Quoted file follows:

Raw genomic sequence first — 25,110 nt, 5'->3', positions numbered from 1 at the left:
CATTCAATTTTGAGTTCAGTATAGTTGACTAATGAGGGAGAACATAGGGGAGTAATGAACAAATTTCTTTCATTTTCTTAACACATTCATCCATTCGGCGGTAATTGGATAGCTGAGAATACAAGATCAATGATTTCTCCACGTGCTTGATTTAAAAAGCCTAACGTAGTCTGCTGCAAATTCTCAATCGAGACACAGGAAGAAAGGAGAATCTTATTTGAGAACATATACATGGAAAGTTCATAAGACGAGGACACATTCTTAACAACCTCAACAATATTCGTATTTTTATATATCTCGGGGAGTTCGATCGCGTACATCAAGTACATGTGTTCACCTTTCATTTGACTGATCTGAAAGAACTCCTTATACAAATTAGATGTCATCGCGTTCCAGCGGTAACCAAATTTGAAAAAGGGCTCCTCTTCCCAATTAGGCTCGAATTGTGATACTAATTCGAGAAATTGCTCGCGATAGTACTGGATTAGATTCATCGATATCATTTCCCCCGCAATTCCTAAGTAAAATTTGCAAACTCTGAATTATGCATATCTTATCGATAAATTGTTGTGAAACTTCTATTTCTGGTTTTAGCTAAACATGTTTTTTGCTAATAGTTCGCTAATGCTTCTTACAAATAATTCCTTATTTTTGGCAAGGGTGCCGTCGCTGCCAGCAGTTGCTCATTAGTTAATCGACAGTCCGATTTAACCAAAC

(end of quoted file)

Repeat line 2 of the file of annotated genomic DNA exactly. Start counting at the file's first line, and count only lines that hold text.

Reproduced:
CATTCAATTTTGAGTTCAGTATAGTTGACTAATGAGGGAGAACATAGGGGAGTAATGAACAAATTTCTTTCATTTTCTTAACACATTCATCCATTCGGCGGTAATTGGATAGCTGAGAATACAAGATCAATGATTTCTCCACGTGCTTGATTTAAAAAGCCTAACGTAGTCTGCTGCAAATTCTCAATCGAGACACAGGAAGAAAGGAGAATCTTATTTGAGAACATATACATGGAAAGTTCATAAGACGAGGACACATTCTTAACAACCTCAACAATATTCGTATTTTTATATATCTCGGGGAGTTCGATCGCGTACATCAAGTACATGTGTTCACCTTTCATTTGACTGATCTGAAAGAACTCCTTATACAAATTAGATGTCATCGCGTTCCAGCGGTAACCAAATTTGAAAAAGGGCTCCTCTTCCCAATTAGGCTCGAATTGTGATACTAATTCGAGAAATTGCTCGCGATAGTACTGGATTAGATTCATCGATATCATTTCCCCCGCAATTCCTAAGTAAAATTTGCAAACTCTGAATTATGCATATCTTATCGATAAATTGTTGTGAAACTTCTATTTCTGGTTTTAGCTAAACATGTTTTTTGCTAATAGTTCGCTAATGCTTCTTACAAATAATTCCTTATTTTTGGCAAGGGTGCCGTCGCTGCCAGCAGTTGCTCATTAGTTAATCGACAGTCCGATTTAACCAAAC